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Akshay Kashyap

Managing Director

GreenFuel Energy Solutions

1 Rating

ENERGY EFFICIENCY Battery technology is changing throughout

Sep 17, 2019

…says Akshay Kashyap, Managing Director, GreenFuel Energy Solutions, in this conversation with Juili Eklahare. He explains how specifications need to be put down when one makes an electric vehicle and why a battery pack company and vehicle manufacturer should collaborate in the early stages of the product. Excerpts...

What is GreenFuel Energy Solution’s plan to become a leading player in the electric two and three-wheeler space in India?

GreenFuel has developed a battery pack that is modular in nature and 48 Volt 2 kWh. There are different vehicles that require different kwh. For example, a scooter could need 2 kWh, but a three-wheeler could require up to 8 kWh. However, the beauty of our system is that one does not need to redesign the pack. We spent almost two years going through the battery performance in different conditions and built-in safeguards in our battery packs for extreme conditions. So, by doing this, we are very clear that we have one of the best engineered and most robust packs in India. We have applied for four patents on this pack. Thus, this makes us very confident that we have an offering in the two-wheeler and three-wheeler market that gives the best value proposition.

You say conventional OEMs will always have a problem balancing a new business model against their existing ones. How do you suggest this problem be solved?

When it comes to the business of faster adoption of EVs, worldwide and in India, it definitely comes through different business models. It’s not regular buying and selling; it can be called partnerships or lease models. Say, for example, a scooter manufacturer partnering with a company which offers scooter ride sharing. This is a way of increasing this penetration. We see traditional OEM models being geared towards making a product and selling it. Therefore, they have to find a business model that is somewhere in between, by either partnering with fleet operators or by offering this kind of service model on their own.

GreenFuel is already collaborating with OEMs for battery packs. What are the challenges you see in these collaborations?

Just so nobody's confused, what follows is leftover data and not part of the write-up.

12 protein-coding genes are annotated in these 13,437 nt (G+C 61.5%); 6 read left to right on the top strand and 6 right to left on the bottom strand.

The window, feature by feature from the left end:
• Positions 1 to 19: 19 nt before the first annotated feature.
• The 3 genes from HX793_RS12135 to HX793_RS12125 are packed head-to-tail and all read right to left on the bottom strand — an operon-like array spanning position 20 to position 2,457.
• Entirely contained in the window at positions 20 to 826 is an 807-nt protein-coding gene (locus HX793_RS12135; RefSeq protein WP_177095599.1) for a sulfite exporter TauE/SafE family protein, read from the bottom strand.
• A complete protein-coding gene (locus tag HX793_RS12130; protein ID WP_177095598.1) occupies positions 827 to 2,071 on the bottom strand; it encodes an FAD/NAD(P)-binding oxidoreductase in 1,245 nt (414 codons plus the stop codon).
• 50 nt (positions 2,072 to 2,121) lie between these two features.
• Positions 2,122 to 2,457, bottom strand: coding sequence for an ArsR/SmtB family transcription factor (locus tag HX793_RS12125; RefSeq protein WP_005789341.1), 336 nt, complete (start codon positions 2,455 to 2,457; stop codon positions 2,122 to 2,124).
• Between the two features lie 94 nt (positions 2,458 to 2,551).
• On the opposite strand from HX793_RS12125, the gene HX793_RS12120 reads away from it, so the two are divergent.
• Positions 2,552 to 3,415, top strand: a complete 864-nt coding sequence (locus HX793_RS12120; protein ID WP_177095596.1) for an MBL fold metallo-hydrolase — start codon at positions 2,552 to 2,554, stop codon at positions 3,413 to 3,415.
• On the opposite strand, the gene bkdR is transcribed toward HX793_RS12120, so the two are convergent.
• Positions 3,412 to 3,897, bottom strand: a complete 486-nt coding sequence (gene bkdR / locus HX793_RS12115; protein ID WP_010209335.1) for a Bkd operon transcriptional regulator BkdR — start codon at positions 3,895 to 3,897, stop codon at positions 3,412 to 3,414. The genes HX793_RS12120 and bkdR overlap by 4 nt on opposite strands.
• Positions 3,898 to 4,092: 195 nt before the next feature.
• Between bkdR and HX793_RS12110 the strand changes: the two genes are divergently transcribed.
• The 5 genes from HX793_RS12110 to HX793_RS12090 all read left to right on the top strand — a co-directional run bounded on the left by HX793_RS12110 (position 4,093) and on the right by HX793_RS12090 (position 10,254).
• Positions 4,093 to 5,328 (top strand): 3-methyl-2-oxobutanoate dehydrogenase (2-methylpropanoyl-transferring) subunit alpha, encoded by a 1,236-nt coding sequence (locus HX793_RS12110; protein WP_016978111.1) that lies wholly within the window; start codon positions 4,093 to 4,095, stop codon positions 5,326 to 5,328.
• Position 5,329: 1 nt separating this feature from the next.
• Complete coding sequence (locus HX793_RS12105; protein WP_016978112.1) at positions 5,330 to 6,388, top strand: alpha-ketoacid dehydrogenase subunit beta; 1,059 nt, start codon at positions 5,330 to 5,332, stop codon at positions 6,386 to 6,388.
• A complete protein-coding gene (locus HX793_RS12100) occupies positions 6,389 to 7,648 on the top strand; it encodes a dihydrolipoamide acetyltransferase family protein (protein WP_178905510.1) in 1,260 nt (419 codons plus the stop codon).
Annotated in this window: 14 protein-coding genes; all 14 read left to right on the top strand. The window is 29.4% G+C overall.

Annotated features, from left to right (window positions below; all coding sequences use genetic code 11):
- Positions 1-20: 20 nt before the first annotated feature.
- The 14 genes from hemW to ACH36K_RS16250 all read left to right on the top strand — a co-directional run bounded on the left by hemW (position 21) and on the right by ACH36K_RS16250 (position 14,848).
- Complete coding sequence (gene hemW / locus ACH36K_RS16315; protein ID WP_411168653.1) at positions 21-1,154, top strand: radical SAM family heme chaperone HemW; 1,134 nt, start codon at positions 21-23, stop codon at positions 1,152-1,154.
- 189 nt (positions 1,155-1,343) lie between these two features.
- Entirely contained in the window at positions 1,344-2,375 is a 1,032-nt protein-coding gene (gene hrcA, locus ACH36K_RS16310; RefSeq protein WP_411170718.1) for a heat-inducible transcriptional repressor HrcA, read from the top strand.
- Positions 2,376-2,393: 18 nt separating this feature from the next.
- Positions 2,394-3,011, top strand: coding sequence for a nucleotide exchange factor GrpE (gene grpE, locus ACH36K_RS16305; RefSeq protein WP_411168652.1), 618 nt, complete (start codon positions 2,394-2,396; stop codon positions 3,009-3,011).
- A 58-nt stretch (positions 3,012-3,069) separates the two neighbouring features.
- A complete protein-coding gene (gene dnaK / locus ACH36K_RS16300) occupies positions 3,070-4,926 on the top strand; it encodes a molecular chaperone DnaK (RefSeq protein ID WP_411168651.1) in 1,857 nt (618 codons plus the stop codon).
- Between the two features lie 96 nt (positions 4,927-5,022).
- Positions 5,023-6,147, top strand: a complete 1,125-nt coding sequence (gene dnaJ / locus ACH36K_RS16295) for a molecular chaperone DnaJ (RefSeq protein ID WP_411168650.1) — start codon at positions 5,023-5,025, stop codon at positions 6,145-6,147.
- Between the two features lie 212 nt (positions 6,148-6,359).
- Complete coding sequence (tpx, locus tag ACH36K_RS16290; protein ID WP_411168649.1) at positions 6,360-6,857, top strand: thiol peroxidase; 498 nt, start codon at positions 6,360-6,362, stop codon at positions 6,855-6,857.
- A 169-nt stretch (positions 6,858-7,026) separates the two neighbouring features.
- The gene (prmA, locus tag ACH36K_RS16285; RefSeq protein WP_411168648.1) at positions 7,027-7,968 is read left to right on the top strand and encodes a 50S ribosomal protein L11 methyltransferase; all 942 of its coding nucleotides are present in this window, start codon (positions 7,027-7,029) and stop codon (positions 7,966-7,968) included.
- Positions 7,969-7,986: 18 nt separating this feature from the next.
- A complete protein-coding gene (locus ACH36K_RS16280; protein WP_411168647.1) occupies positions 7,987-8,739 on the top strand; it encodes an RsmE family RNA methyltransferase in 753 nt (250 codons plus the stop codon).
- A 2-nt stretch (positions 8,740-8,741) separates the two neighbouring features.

When it comes to collaboration with OEMs, I believe that the battery pack company and vehicle manufacturer should collaborate in the early stages of the product in order to be able to specify the product. However, I do not see this happening, because right now, people are more concerned with what the price is rather than listing down the specifications. Therefore, the first thing to do when one makes an electric vehicle is to have the specifications put down.

Another thing in the traditional OEM business is that a lot of them feel that they want to make the battery packs on their own. I do not see this as sustainable in the long-term because battery technology is changing throughout.

What has been your approach to stand out and provide the safest and high technology battery packs?

A battery pack is a highly engineered product. It has four elements that are extremely important – the chemical nature of the cell, BMS & electronics, software, and the mechanicals. All these four elements have to work together in conjunction in order to give a safe and reliable battery pack. Our company has spent almost two years in R&D on the battery packs, working out the different conditions and possibilities. This makes us sure that anyone who uses our battery packs will find a difference in terms of warranty, performance and safety.

Also, there are a lot of myths surrounding battery packs. As a result, we are educating a lot of customers; we are getting them to experience our battery packs versus others’. Thus, we will partner with those customers that understand the need for a reliable and safe product.

What are your company’s short-term and long-term goals?

We want to ensure that we start with the right set of customers and with the right products. Therefore, for the short-term, our focus will be on collaborating with those customers in the mobility space. For the long-term, we are looking at mobility and storage as an area, and hope to take this business to at least ₹ 600 crores in the next five years. Eventually, we aim to set the benchmark for what battery systems should be.

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